If you’re confused about your responsibilities, or you need to know more about the law when it comes to night shift, get in touch. We can help you to understand exactly what you need to know.

 

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Dealing with Negative People in the Workplace

Tiffany Boyes - Tuesday, July 16, 2019

Dealing With A Debbie Downer In The Workplace

 

 

 

If you’re the skeptical type, it wouldn’t be too difficult to find a whole host of reasons to feel negative right now. The future of the country is up in the air, the summer so far has been a bit of a washout and the papers are full of tales of unrest and uncertainty.

 

In the workplace, negativity can spread like wildfire. So how exactly should you approach the situation if you have one employee who’s bringing down the rest of your workforce? Here, we share practical hints and considerations.

 

Listen!

 

 

 

Sometimes, people simply need a sounding board for their frustrations and concerns. Burying your head in the sand and hoping that things will fix themselves is very rarely a sensible strategy. Instead of just paying lip service to the concept of having an open door policy, make sure that you live by it.

 

Get to know your staff. Work out what makes them tick. Unearth the real issues that are at play. This is what makes the difference between a manager and a leader.

 

Challenge negative thinking

 

 

 

 

 

There are external things going on that you and your business can have no control over. No one’s expecting you to solve all the problems in the world. However, if comments are being made about internal issues, you need to tackle them.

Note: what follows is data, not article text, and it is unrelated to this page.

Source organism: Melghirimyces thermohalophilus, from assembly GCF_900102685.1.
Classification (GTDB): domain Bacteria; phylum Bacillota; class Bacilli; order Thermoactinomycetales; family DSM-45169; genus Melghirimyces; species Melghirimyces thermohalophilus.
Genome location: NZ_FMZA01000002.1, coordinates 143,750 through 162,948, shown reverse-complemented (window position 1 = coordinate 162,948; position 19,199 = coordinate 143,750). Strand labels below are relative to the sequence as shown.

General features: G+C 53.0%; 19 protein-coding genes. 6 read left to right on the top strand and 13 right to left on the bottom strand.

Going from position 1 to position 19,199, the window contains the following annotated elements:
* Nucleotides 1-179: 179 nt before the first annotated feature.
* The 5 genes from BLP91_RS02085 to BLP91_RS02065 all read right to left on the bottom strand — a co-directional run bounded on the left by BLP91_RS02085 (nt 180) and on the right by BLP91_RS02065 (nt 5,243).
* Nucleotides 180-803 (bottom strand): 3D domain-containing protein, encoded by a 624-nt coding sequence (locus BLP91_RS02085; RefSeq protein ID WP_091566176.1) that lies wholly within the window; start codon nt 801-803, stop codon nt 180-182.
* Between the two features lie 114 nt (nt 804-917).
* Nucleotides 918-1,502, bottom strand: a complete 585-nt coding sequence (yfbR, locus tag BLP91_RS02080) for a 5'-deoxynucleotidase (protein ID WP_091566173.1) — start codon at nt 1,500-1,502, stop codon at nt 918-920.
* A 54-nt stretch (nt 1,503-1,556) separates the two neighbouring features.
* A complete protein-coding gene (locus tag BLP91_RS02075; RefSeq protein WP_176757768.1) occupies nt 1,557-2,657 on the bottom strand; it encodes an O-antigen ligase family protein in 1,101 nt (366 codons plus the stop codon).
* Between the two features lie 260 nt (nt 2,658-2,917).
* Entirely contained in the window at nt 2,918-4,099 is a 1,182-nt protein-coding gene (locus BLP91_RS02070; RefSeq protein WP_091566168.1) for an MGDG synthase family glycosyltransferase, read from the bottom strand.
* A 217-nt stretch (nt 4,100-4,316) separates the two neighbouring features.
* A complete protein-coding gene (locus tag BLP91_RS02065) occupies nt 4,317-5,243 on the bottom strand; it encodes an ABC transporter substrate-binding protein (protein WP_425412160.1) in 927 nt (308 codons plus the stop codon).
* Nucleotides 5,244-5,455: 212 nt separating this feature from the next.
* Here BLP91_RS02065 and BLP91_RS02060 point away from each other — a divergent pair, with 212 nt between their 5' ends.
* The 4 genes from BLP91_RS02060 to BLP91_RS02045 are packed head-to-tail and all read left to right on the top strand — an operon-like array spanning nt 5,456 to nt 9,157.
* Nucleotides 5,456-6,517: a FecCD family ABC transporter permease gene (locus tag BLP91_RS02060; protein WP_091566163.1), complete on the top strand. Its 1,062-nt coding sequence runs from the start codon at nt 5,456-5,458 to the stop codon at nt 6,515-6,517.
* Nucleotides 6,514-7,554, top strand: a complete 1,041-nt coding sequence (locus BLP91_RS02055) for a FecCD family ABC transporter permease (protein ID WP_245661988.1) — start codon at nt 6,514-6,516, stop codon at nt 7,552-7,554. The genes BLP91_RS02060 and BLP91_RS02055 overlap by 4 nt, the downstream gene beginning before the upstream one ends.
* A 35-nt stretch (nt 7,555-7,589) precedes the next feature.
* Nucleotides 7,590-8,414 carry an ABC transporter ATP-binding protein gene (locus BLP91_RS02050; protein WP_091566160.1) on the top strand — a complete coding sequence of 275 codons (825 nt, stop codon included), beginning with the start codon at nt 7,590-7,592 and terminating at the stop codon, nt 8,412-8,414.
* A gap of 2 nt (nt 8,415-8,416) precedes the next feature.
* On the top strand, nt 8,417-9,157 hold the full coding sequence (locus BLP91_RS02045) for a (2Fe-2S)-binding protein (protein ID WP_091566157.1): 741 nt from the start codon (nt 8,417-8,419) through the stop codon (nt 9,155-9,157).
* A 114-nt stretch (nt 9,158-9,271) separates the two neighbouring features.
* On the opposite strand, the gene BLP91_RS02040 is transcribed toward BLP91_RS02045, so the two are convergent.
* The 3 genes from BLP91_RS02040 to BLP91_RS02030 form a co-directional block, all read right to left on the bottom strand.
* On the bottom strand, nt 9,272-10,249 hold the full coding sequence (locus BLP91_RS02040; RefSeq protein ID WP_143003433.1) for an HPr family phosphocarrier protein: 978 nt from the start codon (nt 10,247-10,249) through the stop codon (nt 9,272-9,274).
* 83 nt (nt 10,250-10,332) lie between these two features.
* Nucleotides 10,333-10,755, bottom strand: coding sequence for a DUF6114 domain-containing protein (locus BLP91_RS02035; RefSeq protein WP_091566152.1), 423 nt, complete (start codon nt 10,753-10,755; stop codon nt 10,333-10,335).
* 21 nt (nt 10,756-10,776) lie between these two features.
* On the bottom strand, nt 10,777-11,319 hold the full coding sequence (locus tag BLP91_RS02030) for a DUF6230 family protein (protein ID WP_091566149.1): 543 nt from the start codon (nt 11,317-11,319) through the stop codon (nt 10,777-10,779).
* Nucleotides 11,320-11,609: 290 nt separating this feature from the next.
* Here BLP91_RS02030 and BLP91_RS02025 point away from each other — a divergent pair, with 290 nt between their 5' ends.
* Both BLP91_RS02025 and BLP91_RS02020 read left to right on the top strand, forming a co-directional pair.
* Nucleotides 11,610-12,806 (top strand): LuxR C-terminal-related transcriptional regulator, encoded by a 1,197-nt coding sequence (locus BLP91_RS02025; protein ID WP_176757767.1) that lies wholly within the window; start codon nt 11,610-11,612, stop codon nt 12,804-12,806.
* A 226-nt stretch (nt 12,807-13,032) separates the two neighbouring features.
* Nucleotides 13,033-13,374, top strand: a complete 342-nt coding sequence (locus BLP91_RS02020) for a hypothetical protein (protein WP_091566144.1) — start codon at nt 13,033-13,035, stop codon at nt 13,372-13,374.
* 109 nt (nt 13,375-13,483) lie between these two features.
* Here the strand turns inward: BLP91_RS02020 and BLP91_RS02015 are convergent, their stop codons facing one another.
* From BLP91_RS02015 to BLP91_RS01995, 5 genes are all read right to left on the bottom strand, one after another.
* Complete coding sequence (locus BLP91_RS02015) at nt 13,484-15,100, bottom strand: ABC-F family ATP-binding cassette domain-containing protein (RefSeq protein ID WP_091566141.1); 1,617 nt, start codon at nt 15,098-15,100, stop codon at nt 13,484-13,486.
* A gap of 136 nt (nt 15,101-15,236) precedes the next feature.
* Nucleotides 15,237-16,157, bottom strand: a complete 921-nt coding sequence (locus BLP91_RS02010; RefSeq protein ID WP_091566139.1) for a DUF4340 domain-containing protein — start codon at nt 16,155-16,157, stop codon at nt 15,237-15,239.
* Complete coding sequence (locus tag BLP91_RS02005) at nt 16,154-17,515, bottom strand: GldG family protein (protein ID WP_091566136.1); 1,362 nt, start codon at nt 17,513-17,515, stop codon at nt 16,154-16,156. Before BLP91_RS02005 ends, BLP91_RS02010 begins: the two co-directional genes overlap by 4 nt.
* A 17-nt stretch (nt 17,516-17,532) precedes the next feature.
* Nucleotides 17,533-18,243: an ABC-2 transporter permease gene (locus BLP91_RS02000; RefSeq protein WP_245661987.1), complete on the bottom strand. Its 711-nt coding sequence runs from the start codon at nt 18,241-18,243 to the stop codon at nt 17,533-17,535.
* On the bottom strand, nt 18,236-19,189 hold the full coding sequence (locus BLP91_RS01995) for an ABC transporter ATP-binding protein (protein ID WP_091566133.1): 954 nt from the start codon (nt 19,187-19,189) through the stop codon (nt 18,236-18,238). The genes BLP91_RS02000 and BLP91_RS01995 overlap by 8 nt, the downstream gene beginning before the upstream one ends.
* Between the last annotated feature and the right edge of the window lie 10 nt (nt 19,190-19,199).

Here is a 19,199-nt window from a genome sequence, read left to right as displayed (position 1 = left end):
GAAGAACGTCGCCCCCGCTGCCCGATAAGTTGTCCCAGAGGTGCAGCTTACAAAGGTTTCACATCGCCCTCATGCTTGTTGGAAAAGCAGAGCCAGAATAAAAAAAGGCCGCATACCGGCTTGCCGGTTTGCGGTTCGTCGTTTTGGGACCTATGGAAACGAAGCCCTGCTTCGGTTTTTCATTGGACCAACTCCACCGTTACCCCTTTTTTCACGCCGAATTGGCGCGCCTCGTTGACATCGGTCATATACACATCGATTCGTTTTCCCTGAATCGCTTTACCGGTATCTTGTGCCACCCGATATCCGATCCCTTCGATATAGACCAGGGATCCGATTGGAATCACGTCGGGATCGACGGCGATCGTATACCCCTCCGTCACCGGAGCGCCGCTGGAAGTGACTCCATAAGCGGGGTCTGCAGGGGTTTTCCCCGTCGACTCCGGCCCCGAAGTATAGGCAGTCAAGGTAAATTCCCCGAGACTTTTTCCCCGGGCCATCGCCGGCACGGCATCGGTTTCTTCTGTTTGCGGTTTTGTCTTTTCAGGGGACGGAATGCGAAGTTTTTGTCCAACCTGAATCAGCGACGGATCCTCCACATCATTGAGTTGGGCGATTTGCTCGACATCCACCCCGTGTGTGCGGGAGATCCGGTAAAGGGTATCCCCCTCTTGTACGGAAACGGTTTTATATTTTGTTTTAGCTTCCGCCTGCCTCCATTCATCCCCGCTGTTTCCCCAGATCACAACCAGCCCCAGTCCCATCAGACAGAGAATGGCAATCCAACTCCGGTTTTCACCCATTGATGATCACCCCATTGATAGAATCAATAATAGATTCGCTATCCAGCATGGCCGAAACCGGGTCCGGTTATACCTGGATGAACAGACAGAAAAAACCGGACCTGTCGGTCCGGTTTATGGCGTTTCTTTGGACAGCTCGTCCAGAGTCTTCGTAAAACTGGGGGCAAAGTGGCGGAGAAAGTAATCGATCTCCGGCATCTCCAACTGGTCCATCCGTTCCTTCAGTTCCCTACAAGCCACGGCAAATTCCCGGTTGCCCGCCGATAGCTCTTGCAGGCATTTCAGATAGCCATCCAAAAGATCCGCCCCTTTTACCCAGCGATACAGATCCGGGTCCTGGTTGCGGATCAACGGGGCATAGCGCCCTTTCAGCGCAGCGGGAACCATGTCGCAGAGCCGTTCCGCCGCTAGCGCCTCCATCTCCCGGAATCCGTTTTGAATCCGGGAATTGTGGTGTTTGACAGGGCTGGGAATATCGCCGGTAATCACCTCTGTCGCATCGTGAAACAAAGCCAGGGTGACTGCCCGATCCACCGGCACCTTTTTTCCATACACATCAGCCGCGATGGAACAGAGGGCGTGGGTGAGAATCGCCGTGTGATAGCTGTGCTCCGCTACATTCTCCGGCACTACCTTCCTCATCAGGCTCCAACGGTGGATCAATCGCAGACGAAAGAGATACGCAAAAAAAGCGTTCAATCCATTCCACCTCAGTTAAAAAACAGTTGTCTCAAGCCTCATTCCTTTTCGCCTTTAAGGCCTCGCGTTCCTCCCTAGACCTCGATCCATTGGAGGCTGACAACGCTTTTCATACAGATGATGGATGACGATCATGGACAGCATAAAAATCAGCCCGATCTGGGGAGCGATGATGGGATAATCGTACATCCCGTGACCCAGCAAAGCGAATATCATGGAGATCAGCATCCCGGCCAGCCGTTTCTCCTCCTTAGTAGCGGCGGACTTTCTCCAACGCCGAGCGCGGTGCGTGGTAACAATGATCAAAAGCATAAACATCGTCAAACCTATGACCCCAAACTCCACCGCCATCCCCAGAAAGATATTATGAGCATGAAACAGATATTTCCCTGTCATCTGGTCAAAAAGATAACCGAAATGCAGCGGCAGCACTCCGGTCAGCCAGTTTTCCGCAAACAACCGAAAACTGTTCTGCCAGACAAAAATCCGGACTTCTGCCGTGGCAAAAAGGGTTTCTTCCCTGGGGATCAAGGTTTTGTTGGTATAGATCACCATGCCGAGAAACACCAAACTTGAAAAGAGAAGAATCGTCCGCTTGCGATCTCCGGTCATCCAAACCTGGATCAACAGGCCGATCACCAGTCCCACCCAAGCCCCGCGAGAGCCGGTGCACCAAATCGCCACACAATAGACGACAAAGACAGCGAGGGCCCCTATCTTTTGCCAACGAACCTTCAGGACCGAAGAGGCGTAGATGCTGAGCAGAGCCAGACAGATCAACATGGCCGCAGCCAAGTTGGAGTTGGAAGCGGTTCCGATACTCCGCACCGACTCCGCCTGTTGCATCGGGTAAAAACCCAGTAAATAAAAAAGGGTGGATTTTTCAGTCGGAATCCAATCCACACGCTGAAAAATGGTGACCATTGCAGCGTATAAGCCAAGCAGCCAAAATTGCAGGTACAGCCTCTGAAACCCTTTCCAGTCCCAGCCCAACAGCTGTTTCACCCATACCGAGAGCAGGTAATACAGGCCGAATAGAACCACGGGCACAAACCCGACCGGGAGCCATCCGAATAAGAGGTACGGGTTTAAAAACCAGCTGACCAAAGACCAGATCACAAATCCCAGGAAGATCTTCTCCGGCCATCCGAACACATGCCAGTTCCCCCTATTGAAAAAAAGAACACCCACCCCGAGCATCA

If they’re true, take the time to explain the reasoning behind why things are the way they are, and how employees can play a part in improving the situation. If false statements are being shared, speak up immediately and set the record straight. Sometimes, a bit of strong leadership is what’s needed to get things back on the right track.

 

Recognize the difference between a bit of negativity and serious mental health problems

 

 

 

Most of us are guilty of letting negative feelings take over now and again. Some might say that it’s all part of living in the modern world. However, as a leader, you have a responsibility to know the difference between this and mental health issues among your employees.

 

If you suspect that there are more serious problems at play, you have a responsibility to ensure that your staff are supported and given the professional assistance that they might need. In this situation, your first port of call should be to speak with an expert. Remember that discretion is key, and you absolutely must honor the confidentiality of your employees.

 

The feeling and mood in many workplaces go through peaks and valleys. It’s your job to make sure that your staff are motivated and productive. If you’re experiencing problems, it may be worthwhile to have a chat with us about your challenges. Get in touch today and we can book a call at a time that suits you.